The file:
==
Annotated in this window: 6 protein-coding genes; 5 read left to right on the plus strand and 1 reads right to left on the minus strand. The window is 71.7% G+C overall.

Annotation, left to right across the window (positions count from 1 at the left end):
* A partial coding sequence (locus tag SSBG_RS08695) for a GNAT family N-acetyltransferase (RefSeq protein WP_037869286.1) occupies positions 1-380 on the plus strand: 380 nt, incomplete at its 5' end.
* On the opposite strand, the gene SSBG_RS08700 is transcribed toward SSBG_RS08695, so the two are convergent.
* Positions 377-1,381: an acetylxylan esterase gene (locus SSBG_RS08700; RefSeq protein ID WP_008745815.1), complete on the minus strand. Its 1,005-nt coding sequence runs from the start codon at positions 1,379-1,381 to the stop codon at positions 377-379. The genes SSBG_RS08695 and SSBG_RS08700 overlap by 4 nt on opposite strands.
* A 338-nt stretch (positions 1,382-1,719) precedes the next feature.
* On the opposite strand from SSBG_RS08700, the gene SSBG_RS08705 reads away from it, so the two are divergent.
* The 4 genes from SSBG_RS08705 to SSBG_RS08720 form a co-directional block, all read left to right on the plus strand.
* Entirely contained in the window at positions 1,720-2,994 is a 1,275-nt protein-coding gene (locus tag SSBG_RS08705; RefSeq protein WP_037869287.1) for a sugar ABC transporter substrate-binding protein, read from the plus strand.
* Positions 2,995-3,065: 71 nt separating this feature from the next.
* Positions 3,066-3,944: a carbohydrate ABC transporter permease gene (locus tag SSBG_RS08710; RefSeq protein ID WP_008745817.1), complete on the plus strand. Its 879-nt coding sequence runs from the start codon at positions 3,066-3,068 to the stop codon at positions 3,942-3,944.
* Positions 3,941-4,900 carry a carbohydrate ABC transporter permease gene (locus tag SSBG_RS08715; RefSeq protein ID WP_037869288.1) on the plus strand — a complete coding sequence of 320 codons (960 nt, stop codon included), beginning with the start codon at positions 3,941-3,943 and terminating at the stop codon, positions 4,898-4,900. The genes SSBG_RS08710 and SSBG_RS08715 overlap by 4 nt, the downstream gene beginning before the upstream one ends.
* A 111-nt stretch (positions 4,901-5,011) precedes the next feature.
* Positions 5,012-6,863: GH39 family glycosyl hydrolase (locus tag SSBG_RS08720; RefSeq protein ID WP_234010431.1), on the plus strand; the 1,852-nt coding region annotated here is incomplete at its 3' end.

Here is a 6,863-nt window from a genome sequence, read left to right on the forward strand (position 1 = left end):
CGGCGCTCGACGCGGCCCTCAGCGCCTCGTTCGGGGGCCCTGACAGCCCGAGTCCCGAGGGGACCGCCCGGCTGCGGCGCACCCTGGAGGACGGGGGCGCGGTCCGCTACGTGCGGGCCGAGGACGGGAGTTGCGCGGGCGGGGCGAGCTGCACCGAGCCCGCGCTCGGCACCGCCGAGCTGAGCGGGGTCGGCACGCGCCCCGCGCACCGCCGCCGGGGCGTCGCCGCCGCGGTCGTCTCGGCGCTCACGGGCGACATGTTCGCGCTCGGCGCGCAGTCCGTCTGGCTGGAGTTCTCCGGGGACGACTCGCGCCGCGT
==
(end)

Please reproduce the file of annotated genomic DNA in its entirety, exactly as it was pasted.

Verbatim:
Annotated in this window: 6 protein-coding genes; 5 read left to right on the plus strand and 1 reads right to left on the minus strand. The window is 71.7% G+C overall.

Annotation, left to right across the window (positions count from 1 at the left end):
* A partial coding sequence (locus tag SSBG_RS08695) for a GNAT family N-acetyltransferase (RefSeq protein WP_037869286.1) occupies positions 1-380 on the plus strand: 380 nt, incomplete at its 5' end.
* On the opposite strand, the gene SSBG_RS08700 is transcribed toward SSBG_RS08695, so the two are convergent.
* Positions 377-1,381: an acetylxylan esterase gene (locus SSBG_RS08700; RefSeq protein ID WP_008745815.1), complete on the minus strand. Its 1,005-nt coding sequence runs from the start codon at positions 1,379-1,381 to the stop codon at positions 377-379. The genes SSBG_RS08695 and SSBG_RS08700 overlap by 4 nt on opposite strands.
* A 338-nt stretch (positions 1,382-1,719) precedes the next feature.
* On the opposite strand from SSBG_RS08700, the gene SSBG_RS08705 reads away from it, so the two are divergent.
* The 4 genes from SSBG_RS08705 to SSBG_RS08720 form a co-directional block, all read left to right on the plus strand.
* Entirely contained in the window at positions 1,720-2,994 is a 1,275-nt protein-coding gene (locus tag SSBG_RS08705; RefSeq protein WP_037869287.1) for a sugar ABC transporter substrate-binding protein, read from the plus strand.
* Positions 2,995-3,065: 71 nt separating this feature from the next.
* Positions 3,066-3,944: a carbohydrate ABC transporter permease gene (locus tag SSBG_RS08710; RefSeq protein ID WP_008745817.1), complete on the plus strand. Its 879-nt coding sequence runs from the start codon at positions 3,066-3,068 to the stop codon at positions 3,942-3,944.
* Positions 3,941-4,900 carry a carbohydrate ABC transporter permease gene (locus tag SSBG_RS08715; RefSeq protein ID WP_037869288.1) on the plus strand — a complete coding sequence of 320 codons (960 nt, stop codon included), beginning with the start codon at positions 3,941-3,943 and terminating at the stop codon, positions 4,898-4,900. The genes SSBG_RS08710 and SSBG_RS08715 overlap by 4 nt, the downstream gene beginning before the upstream one ends.
* A 111-nt stretch (positions 4,901-5,011) precedes the next feature.
* Positions 5,012-6,863: GH39 family glycosyl hydrolase (locus tag SSBG_RS08720; RefSeq protein ID WP_234010431.1), on the plus strand; the 1,852-nt coding region annotated here is incomplete at its 3' end.

Here is a 6,863-nt window from a genome sequence, read left to right on the forward strand (position 1 = left end):
CGGCGCTCGACGCGGCCCTCAGCGCCTCGTTCGGGGGCCCTGACAGCCCGAGTCCCGAGGGGACCGCCCGGCTGCGGCGCACCCTGGAGGACGGGGGCGCGGTCCGCTACGTGCGGGCCGAGGACGGGAGTTGCGCGGGCGGGGCGAGCTGCACCGAGCCCGCGCTCGGCACCGCCGAGCTGAGCGGGGTCGGCACGCGCCCCGCGCACCGCCGCCGGGGCGTCGCCGCCGCGGTCGTCTCGGCGCTCACGGGCGACATGTTCGCGCTCGGCGCGCAGTCCGTCTGGCTGGAGTTCTCCGGGGACGACTCGCGCCGCGT